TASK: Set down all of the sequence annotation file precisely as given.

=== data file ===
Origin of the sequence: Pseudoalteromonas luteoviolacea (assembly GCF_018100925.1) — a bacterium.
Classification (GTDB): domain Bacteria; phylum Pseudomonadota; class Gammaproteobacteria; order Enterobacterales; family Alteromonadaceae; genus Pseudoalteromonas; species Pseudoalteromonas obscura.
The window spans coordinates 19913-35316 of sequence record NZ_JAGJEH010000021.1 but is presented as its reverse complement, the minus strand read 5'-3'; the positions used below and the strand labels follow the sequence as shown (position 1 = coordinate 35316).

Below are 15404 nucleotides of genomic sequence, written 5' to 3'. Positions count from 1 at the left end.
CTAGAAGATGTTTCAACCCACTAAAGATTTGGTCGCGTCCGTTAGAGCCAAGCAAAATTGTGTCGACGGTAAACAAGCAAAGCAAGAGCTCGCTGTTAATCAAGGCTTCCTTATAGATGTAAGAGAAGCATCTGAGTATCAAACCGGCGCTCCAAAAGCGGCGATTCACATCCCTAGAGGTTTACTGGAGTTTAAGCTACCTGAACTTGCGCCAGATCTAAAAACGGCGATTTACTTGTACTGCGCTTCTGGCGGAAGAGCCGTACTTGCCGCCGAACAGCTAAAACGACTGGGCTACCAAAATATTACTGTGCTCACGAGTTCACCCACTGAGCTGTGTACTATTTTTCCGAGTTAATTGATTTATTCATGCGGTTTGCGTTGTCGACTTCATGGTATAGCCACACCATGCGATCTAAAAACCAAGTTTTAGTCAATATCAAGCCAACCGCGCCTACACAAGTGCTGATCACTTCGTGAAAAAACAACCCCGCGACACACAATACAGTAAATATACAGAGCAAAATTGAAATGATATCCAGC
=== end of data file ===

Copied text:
Origin of the sequence: Pseudoalteromonas luteoviolacea (assembly GCF_018100925.1) — a bacterium.
Classification (GTDB): domain Bacteria; phylum Pseudomonadota; class Gammaproteobacteria; order Enterobacterales; family Alteromonadaceae; genus Pseudoalteromonas; species Pseudoalteromonas obscura.
The window spans coordinates 19913-35316 of sequence record NZ_JAGJEH010000021.1 but is presented as its reverse complement, the minus strand read 5'-3'; the positions used below and the strand labels follow the sequence as shown (position 1 = coordinate 35316).

Below are 15404 nucleotides of genomic sequence, written 5' to 3'. Positions count from 1 at the left end.
CTAGAAGATGTTTCAACCCACTAAAGATTTGGTCGCGTCCGTTAGAGCCAAGCAAAATTGTGTCGACGGTAAACAAGCAAAGCAAGAGCTCGCTGTTAATCAAGGCTTCCTTATAGATGTAAGAGAAGCATCTGAGTATCAAACCGGCGCTCCAAAAGCGGCGATTCACATCCCTAGAGGTTTACTGGAGTTTAAGCTACCTGAACTTGCGCCAGATCTAAAAACGGCGATTTACTTGTACTGCGCTTCTGGCGGAAGAGCCGTACTTGCCGCCGAACAGCTAAAACGACTGGGCTACCAAAATATTACTGTGCTCACGAGTTCACCCACTGAGCTGTGTACTATTTTTCCGAGTTAATTGATTTATTCATGCGGTTTGCGTTGTCGACTTCATGGTATAGCCACACCATGCGATCTAAAAACCAAGTTTTAGTCAATATCAAGCCAACCGCGCCTACACAAGTGCTGATCACTTCGTGAAAAAACAACCCCGCGACACACAATACAGTAAATATACAGAGCAAAATTGAAATGATATCCAGC